Therefore, only one party appears before the judge and gives his or her version of the facts even though a judge is normally required to hear from all of the parties. Typically, ex parte orders are granted for temporary/interim custody or in extreme cases where an order needs to be made right away for the safety and protection of the child, i.e. if there is a risk of abduction or possibility of abuse.

    An ex-parte order must be returned to court within 14 days of the date in which the Judge made the Order. For an ex parte order to be granted the party bringing the motion needs to provide the court with strong evidence that is comprehensive. This means that it is incredibly important that all of the facts be given to the court because if some are omitted and the court becomes aware of it then the consequences of that will be to dismiss the order.

    Imagine, for example, a mother applying for an ex parte order for custody of her children on the basis that her husband beats the children. However, the wife is also guilty of abusing the children yet she fails to mention it. If the court discovers the omission then they will dismiss the motion.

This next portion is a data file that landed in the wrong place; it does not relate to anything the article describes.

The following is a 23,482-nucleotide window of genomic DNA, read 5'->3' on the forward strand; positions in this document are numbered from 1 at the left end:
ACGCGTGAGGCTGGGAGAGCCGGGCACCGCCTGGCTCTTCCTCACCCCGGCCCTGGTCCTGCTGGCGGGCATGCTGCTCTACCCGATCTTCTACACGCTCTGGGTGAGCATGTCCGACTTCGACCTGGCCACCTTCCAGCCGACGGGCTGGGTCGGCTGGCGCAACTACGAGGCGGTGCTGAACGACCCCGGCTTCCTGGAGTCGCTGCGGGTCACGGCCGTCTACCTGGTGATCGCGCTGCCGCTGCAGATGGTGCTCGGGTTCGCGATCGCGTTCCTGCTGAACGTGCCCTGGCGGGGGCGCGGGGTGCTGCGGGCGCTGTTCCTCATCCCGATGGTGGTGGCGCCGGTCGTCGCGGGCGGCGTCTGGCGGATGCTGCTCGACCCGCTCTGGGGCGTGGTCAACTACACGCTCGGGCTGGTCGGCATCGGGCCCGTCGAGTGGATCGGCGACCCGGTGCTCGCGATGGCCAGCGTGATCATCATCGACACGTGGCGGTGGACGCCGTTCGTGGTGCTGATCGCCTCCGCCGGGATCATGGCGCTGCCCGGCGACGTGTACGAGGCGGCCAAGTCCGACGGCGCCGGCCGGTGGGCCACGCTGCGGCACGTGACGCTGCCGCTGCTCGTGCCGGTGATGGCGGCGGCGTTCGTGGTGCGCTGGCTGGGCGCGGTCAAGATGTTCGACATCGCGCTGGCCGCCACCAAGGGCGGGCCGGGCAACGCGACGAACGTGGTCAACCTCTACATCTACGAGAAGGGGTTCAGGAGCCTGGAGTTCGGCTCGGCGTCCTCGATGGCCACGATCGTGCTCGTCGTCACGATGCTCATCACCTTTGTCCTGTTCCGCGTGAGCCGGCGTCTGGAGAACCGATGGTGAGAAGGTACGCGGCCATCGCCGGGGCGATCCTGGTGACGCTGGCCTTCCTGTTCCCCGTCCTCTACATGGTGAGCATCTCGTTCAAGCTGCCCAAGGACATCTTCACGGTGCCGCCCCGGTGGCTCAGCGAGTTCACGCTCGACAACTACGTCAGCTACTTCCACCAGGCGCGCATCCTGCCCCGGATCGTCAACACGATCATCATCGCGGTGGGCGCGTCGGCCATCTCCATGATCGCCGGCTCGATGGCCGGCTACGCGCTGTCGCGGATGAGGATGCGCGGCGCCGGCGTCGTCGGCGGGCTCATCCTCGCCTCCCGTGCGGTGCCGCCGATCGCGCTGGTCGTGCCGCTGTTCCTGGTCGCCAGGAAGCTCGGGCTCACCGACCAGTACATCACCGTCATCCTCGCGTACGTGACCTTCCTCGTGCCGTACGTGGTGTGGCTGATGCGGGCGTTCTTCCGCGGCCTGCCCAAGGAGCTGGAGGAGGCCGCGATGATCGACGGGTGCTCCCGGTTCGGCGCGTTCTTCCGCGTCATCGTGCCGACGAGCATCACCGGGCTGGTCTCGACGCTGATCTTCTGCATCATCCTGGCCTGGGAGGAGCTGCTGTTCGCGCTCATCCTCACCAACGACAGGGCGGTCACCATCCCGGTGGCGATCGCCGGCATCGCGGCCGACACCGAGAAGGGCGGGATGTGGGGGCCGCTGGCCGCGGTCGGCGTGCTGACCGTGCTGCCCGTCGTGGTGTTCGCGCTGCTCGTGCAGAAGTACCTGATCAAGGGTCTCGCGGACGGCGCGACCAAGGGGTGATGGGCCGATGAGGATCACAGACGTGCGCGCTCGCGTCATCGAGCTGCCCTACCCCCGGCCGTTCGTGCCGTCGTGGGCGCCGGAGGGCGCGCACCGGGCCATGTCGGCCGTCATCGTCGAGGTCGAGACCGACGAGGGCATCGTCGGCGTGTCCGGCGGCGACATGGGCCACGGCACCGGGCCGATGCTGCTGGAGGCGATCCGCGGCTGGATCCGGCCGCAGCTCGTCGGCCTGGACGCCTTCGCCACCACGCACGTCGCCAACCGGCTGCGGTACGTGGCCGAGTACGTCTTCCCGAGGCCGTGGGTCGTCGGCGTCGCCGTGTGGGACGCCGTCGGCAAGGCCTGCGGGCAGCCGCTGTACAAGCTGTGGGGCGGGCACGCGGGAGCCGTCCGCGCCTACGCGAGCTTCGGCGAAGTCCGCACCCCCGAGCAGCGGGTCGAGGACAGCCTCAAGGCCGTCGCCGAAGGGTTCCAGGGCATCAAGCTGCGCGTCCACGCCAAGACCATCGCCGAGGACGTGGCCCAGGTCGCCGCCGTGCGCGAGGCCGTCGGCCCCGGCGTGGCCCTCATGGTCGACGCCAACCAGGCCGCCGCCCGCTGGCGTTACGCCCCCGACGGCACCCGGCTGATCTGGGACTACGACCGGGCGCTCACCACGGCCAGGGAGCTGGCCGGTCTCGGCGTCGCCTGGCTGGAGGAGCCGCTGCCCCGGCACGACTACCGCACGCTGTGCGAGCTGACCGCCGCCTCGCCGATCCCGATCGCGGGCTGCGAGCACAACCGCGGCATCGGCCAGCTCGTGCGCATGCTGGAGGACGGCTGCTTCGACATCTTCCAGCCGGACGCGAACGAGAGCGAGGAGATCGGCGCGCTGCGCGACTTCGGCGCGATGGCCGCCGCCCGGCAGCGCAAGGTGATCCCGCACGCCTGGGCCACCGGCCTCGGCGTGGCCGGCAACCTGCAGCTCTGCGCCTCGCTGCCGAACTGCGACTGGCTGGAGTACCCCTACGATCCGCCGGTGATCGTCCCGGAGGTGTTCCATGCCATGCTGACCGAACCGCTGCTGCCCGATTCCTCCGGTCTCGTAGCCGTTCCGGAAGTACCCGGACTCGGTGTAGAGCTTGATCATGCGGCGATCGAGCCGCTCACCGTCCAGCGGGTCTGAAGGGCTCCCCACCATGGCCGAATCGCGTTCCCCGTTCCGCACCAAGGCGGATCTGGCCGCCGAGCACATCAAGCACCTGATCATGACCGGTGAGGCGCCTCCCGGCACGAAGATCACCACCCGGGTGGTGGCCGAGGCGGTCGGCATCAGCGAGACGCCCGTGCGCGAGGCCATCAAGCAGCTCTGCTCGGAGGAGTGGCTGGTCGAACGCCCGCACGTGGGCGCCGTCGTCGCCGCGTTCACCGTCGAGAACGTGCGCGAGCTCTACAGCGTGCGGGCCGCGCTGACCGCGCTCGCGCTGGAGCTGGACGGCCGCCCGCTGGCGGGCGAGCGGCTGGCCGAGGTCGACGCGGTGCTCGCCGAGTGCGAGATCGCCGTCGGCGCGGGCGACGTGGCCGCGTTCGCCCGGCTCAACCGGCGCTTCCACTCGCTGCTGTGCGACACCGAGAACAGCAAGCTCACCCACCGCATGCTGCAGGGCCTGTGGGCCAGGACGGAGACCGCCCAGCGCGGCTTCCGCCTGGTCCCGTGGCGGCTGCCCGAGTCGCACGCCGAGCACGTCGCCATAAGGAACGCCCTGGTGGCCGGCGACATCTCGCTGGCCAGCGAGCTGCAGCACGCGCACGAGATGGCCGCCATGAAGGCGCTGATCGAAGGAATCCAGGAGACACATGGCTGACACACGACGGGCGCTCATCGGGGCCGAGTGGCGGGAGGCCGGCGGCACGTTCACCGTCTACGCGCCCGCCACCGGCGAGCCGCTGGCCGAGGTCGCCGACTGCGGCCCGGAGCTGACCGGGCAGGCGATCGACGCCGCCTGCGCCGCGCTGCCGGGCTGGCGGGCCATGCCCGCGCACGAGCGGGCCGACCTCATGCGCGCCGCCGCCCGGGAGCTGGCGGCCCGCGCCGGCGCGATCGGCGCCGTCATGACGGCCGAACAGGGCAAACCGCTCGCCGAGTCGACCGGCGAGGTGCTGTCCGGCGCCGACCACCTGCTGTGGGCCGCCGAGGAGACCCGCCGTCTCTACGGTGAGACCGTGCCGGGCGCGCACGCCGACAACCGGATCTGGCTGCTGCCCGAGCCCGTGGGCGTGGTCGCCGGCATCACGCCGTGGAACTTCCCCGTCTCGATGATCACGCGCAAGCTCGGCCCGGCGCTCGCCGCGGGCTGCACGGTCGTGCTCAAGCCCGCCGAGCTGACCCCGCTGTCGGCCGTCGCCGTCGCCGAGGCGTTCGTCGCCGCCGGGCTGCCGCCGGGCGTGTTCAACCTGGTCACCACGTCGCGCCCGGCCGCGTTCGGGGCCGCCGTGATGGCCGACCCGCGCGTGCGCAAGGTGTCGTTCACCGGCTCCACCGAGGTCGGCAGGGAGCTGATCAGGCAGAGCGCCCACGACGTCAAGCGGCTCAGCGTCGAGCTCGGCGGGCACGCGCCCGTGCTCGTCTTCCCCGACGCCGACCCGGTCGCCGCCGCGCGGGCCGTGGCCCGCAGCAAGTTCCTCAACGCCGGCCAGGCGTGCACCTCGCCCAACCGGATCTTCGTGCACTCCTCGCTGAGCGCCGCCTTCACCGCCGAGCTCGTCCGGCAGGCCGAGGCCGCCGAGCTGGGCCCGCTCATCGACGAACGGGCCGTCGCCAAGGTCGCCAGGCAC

• Q: Can a judge order access or supervised access for a non-custodial parent?

    A:

    Yes, by law it is mandatory that every order made by a judge gives effect to the principle of maximum contact so that every child of the marriage has as much contact with each parent as is necessary to advance his or her best interests.

    Therefore, after a judge grants custody to one parent the other will be automatically entitled to access and if there is a history of violence or abuse, or fear that the child will be abducted by the access parent then the court may impose an order for supervised access.

  • Q: If I have to go to court to decide custody/access, will my children have to appear in court?

    A: